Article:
I asked myself that late last night. I was in one of those parental hot spots where a mistake could have unforeseen consequences that would ripple forward in time. I needed you last night.

Two days ago, our daughter injured herself when she made a bad landing on a practice vault. She came home on crutches, unable to put weight on her right knee. Yesterday, she stayed home from school after fainting in the shower. Fortunately, no further damage was done in that incident, but later I took her to the doctor who then sent us on for an MRI. The results were as bleak as the weather - gray, sodden, and forlorn.

She tore her ACL completely apart. She partially tore her meniscus. She also seriously strained her medial collateral ligament. She will require surgery and a long recovery time that will cap her senior year in high school. When I gave her the news outside the MRI place she just crumpled and cried while I held her in the rain. She hurt in every way possible. Her track season is over.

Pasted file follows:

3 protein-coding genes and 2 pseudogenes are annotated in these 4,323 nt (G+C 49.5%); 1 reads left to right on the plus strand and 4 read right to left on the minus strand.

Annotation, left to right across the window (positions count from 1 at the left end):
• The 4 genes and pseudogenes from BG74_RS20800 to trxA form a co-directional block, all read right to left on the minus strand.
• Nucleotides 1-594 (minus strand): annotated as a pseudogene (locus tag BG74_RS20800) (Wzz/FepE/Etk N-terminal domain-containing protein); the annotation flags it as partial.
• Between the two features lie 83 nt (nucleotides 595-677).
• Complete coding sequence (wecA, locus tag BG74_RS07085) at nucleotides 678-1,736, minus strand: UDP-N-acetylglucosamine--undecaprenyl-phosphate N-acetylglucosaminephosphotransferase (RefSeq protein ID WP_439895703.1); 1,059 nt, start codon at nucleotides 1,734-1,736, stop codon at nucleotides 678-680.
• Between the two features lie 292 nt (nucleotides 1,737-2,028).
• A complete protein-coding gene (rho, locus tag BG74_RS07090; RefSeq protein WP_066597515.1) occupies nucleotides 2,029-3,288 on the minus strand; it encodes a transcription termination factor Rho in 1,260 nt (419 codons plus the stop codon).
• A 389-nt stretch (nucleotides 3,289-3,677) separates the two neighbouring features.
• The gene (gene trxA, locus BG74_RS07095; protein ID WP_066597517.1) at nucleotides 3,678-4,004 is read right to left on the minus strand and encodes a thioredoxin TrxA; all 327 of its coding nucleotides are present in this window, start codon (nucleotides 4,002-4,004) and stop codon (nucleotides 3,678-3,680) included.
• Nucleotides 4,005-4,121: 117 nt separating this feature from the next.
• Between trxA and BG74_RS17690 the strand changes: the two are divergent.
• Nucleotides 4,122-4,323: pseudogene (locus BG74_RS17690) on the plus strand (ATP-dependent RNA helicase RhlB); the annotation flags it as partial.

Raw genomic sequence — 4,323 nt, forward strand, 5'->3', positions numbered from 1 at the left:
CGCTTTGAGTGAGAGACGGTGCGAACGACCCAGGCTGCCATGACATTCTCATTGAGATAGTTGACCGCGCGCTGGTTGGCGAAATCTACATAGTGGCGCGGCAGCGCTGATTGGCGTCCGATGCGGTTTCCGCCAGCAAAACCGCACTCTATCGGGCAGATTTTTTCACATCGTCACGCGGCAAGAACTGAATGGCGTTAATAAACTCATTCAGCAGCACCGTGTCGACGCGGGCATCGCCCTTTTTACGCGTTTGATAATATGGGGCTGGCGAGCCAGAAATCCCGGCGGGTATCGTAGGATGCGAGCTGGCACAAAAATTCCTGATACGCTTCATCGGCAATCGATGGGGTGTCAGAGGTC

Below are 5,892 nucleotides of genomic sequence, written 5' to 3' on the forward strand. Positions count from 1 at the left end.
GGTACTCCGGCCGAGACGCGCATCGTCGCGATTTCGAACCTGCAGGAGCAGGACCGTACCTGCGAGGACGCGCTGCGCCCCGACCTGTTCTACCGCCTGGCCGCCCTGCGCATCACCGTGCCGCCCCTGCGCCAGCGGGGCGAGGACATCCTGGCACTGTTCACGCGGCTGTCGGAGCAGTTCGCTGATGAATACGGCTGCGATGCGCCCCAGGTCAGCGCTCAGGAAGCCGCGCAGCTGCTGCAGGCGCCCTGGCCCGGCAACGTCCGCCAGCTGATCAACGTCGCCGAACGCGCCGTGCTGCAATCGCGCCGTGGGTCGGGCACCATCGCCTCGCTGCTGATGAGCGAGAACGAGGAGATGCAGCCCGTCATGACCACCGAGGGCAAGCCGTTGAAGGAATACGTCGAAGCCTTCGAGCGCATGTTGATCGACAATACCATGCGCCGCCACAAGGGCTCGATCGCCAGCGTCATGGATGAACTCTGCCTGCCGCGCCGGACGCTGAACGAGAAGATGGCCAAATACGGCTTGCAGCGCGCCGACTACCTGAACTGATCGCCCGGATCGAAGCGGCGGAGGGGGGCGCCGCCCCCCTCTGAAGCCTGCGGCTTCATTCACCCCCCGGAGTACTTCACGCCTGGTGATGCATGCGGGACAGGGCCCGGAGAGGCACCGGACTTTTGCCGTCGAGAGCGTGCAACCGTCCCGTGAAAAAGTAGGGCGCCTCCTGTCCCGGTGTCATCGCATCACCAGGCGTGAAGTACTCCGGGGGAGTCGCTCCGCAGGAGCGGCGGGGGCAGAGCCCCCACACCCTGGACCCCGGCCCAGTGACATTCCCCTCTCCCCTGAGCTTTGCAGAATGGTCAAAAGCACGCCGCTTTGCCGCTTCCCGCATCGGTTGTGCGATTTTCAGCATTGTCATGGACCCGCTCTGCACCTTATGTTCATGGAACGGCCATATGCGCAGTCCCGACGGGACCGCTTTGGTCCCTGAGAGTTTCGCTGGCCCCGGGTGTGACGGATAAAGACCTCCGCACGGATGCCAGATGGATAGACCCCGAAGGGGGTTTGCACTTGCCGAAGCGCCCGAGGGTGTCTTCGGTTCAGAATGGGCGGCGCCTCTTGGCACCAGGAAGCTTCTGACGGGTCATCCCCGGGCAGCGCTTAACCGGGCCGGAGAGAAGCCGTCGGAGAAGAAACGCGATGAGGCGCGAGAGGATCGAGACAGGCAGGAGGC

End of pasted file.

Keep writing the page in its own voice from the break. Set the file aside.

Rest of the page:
Yesterday afternoon was pretty sad. I did what I could to raise her spirits, but visions of being wheeled across the stage for graduation and sitting on the sidelines in her prom dress while every one else marches in the Grand Parade just drained the spirit out of her. She spent most of that time in bed, alone in her misery.

I made her get up for dinner which turned out pretty well. She announced that her boyfriend, her prom date, was coming over after dinner. Because of the events of the last few days (me needing to drive her car on Thursday due to the incontinence of the White Whale and then the pole vaulting injury) he was thwarted in all of his intricate plans to deliver his prom invitation to K. Therefore, he was coming over and doing the old fashioned way - face to face.